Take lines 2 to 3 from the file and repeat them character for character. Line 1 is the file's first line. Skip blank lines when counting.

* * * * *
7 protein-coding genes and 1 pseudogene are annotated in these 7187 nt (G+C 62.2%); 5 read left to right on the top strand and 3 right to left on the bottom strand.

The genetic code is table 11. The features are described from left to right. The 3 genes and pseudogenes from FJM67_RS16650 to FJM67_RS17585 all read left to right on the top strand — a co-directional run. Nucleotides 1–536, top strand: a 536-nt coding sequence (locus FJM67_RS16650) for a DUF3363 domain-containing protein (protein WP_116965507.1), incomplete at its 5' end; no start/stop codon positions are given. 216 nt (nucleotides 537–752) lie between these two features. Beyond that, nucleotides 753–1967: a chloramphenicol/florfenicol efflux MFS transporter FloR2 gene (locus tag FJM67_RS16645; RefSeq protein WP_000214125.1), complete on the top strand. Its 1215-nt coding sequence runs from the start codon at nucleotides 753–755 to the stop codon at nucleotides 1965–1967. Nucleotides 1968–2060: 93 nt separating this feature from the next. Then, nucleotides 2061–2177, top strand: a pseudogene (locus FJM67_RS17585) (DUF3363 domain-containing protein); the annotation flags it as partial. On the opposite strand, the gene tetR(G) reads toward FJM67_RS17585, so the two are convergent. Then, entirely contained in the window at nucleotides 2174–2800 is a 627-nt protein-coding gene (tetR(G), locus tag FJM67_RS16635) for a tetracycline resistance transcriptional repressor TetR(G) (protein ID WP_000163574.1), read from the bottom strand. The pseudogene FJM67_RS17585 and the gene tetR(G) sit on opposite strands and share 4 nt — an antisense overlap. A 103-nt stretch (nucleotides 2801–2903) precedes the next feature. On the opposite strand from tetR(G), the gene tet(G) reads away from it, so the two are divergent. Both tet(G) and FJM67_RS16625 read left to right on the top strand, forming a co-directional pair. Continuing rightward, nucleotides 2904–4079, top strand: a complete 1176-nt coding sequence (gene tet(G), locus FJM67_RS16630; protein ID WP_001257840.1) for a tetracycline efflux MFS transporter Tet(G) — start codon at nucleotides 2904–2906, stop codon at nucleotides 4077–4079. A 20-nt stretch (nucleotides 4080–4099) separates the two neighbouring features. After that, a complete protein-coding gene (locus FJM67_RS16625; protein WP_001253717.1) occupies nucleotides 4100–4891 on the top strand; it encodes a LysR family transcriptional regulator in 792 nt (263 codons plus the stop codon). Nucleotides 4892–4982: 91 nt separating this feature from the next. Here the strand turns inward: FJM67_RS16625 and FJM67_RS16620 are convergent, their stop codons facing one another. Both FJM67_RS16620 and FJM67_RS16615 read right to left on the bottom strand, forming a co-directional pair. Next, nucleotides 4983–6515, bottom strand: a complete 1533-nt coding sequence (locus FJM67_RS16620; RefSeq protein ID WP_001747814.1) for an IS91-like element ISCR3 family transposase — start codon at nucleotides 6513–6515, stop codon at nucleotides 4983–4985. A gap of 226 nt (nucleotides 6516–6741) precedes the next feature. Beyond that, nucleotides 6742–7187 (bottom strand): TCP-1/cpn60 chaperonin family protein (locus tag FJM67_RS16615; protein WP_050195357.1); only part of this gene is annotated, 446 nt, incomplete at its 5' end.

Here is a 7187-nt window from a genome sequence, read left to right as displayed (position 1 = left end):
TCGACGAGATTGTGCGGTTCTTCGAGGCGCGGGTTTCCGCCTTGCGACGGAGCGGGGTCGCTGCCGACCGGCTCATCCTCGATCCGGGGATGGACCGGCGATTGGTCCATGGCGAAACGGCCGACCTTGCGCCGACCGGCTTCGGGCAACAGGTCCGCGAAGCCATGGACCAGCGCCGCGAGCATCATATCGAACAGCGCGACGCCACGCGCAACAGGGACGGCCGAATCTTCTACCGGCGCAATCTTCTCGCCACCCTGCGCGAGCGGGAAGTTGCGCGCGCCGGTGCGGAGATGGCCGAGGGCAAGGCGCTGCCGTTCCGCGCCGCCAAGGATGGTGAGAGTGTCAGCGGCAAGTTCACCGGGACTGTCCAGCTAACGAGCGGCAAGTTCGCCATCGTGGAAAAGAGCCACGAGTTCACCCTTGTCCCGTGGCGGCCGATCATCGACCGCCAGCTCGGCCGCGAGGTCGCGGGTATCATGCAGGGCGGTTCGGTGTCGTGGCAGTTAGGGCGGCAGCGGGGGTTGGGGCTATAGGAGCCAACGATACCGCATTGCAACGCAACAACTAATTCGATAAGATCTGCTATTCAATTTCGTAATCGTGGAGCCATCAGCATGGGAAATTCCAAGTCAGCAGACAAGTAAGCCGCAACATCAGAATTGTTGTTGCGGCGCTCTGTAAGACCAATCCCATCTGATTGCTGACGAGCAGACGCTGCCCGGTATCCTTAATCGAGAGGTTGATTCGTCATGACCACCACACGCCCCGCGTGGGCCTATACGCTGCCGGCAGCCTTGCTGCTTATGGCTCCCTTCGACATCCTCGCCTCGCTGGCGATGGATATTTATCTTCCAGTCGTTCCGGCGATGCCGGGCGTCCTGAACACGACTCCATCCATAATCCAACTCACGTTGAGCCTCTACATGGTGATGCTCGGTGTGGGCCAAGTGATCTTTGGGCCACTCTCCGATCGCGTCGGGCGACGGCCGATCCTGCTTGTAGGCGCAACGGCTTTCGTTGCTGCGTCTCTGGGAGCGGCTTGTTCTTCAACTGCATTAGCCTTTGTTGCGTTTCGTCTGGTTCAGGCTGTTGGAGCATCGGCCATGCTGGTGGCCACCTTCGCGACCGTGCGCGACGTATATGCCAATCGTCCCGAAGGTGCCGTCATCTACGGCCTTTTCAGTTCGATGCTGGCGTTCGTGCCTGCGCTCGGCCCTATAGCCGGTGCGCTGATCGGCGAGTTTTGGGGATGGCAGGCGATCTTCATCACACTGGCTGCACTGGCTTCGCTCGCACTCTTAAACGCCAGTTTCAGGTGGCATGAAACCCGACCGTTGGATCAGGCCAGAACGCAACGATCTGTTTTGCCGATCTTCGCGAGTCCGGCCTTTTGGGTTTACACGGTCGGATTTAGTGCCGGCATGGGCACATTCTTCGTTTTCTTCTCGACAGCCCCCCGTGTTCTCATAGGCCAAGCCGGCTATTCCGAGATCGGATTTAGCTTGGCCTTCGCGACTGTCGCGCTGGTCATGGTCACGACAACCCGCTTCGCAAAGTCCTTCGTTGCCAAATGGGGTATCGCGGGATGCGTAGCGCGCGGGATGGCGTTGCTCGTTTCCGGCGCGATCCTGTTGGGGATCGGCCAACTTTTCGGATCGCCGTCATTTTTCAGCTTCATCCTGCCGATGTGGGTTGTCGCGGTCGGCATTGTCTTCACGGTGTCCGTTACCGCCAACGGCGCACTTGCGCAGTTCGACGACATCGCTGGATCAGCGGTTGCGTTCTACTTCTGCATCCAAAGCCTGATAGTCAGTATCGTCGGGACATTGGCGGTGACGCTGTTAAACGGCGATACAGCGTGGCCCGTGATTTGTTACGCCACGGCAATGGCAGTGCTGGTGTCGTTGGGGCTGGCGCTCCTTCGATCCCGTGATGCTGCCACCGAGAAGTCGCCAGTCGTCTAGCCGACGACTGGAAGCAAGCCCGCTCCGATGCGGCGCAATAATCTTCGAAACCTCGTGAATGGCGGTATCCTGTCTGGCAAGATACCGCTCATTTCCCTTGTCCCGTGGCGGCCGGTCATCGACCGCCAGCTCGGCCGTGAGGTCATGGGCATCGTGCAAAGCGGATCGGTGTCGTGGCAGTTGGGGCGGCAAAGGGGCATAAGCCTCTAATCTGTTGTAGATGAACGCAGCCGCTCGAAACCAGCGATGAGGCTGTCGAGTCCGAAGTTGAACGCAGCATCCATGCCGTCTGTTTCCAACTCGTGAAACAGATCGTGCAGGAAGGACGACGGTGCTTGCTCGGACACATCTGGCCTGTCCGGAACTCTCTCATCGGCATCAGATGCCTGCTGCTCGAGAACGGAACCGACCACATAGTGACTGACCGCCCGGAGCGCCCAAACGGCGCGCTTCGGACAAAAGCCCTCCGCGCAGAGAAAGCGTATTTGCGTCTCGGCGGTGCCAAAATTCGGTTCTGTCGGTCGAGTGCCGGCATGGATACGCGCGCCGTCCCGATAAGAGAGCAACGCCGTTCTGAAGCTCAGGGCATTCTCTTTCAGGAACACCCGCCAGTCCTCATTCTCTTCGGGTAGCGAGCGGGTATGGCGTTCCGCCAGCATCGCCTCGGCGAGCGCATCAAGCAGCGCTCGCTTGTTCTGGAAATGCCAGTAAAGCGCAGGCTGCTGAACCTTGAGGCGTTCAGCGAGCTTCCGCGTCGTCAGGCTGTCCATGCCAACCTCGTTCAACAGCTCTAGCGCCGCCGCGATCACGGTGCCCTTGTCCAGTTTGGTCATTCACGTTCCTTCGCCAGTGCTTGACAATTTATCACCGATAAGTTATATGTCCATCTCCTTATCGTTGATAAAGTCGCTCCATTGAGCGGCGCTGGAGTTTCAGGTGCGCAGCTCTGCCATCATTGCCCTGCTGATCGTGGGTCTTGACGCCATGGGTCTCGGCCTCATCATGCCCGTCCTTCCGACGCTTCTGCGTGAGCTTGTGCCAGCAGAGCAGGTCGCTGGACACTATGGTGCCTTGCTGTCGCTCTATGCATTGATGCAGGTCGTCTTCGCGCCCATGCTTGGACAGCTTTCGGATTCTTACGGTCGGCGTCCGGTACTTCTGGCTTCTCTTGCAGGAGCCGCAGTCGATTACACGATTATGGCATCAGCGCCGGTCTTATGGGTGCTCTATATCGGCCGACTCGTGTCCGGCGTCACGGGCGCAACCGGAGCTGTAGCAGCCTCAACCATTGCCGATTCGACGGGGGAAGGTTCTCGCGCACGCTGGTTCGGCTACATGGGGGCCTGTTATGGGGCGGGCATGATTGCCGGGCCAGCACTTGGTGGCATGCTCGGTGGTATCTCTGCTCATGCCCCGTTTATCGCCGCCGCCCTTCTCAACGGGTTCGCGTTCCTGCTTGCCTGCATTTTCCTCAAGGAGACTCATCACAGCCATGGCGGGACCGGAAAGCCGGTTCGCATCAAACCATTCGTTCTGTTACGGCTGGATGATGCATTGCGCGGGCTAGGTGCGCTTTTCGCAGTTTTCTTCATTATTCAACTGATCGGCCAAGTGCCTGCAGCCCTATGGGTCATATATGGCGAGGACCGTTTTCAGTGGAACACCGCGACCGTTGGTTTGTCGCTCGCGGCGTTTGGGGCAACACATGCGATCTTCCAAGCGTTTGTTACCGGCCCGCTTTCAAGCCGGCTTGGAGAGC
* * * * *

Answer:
The genetic code is table 11. The features are described from left to right. The 3 genes and pseudogenes from FJM67_RS16650 to FJM67_RS17585 all read left to right on the top strand — a co-directional run. Nucleotides 1–536, top strand: a 536-nt coding sequence (locus FJM67_RS16650) for a DUF3363 domain-containing protein (protein WP_116965507.1), incomplete at its 5' end; no start/stop codon positions are given. 216 nt (nucleotides 537–752) lie between these two features. Beyond that, nucleotides 753–1967: a chloramphenicol/florfenicol efflux MFS transporter FloR2 gene (locus tag FJM67_RS16645; RefSeq protein WP_000214125.1), complete on the top strand. Its 1215-nt coding sequence runs from the start codon at nucleotides 753–755 to the stop codon at nucleotides 1965–1967. Nucleotides 1968–2060: 93 nt separating this feature from the next. Then, nucleotides 2061–2177, top strand: a pseudogene (locus FJM67_RS17585) (DUF3363 domain-containing protein); the annotation flags it as partial. On the opposite strand, the gene tetR(G) reads toward FJM67_RS17585, so the two are convergent. Then, entirely contained in the window at nucleotides 2174–2800 is a 627-nt protein-coding gene (tetR(G), locus tag FJM67_RS16635) for a tetracycline resistance transcriptional repressor TetR(G) (protein ID WP_000163574.1), read from the bottom strand. The pseudogene FJM67_RS17585 and the gene tetR(G) sit on opposite strands and share 4 nt — an antisense overlap. A 103-nt stretch (nucleotides 2801–2903) precedes the next feature. On the opposite strand from tetR(G), the gene tet(G) reads away from it, so the two are divergent. Both tet(G) and FJM67_RS16625 read left to right on the top strand, forming a co-directional pair. Continuing rightward, nucleotides 2904–4079, top strand: a complete 1176-nt coding sequence (gene tet(G), locus FJM67_RS16630; protein ID WP_001257840.1) for a tetracycline efflux MFS transporter Tet(G) — start codon at nucleotides 2904–2906, stop codon at nucleotides 4077–4079. A 20-nt stretch (nucleotides 4080–4099) separates the two neighbouring features. After that, a complete protein-coding gene (locus FJM67_RS16625; protein WP_001253717.1) occupies nucleotides 4100–4891 on the top strand; it encodes a LysR family transcriptional regulator in 792 nt (263 codons plus the stop codon). Nucleotides 4892–4982: 91 nt separating this feature from the next. Here the strand turns inward: FJM67_RS16625 and FJM67_RS16620 are convergent, their stop codons facing one another. Both FJM67_RS16620 and FJM67_RS16615 read right to left on the bottom strand, forming a co-directional pair. Next, nucleotides 4983–6515, bottom strand: a complete 1533-nt coding sequence (locus FJM67_RS16620; RefSeq protein ID WP_001747814.1) for an IS91-like element ISCR3 family transposase — start codon at nucleotides 6513–6515, stop codon at nucleotides 4983–4985. A gap of 226 nt (nucleotides 6516–6741) precedes the next feature. Beyond that, nucleotides 6742–7187 (bottom strand): TCP-1/cpn60 chaperonin family protein (locus tag FJM67_RS16615; protein WP_050195357.1); only part of this gene is annotated, 446 nt, incomplete at its 5' end.

Here is a 7187-nt window from a genome sequence, read left to right as displayed (position 1 = left end):